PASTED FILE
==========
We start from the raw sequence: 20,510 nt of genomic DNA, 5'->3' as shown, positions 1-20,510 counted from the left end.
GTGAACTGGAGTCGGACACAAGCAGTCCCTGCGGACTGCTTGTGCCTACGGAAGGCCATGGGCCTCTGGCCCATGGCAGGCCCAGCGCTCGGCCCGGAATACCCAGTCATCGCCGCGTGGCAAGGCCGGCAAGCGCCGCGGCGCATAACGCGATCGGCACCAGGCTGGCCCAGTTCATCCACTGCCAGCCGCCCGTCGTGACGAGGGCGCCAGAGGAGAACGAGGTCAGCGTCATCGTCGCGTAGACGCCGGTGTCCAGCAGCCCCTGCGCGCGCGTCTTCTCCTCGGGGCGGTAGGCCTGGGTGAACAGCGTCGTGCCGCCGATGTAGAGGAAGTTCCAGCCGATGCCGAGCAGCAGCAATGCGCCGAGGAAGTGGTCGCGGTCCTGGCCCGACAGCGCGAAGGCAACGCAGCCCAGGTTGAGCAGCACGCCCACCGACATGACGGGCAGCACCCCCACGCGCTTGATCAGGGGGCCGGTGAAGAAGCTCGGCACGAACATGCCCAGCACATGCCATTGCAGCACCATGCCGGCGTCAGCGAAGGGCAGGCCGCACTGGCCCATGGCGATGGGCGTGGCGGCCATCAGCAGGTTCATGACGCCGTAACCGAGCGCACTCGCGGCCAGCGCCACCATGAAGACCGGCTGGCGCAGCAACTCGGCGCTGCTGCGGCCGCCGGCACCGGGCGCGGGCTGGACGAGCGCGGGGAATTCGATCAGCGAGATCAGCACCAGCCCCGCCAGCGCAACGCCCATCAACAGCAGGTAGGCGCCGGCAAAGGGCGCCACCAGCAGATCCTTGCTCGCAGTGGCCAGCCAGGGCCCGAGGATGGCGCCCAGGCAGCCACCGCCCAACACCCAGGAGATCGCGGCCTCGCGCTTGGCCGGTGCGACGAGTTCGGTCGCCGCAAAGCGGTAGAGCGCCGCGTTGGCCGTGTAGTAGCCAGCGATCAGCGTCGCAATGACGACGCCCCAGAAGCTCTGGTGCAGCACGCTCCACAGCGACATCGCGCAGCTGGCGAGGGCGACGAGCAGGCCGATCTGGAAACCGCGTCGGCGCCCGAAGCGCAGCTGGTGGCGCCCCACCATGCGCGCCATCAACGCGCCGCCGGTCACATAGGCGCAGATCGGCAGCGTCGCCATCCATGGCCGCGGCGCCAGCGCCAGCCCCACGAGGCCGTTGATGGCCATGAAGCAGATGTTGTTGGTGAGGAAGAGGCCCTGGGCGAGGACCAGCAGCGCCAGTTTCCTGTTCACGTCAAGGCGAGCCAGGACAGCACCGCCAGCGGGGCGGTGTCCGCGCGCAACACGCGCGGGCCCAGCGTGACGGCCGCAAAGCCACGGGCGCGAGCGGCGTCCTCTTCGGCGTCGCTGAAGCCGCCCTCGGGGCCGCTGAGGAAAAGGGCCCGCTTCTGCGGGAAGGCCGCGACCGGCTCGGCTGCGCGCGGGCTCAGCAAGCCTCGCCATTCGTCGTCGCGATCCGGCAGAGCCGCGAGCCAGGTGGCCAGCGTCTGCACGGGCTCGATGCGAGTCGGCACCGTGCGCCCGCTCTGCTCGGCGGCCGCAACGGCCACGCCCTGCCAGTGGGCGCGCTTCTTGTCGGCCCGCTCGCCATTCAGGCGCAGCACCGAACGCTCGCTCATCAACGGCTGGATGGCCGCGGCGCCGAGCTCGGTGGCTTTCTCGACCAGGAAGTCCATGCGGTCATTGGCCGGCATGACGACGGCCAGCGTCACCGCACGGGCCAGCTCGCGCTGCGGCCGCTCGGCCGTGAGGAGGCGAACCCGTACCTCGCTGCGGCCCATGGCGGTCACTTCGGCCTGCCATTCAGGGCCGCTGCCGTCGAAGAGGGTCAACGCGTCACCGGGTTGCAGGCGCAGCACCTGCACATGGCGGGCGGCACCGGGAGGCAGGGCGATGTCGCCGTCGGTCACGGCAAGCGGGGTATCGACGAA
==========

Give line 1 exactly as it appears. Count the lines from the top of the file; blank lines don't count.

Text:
We start from the raw sequence: 20,510 nt of genomic DNA, 5'->3' as shown, positions 1-20,510 counted from the left end.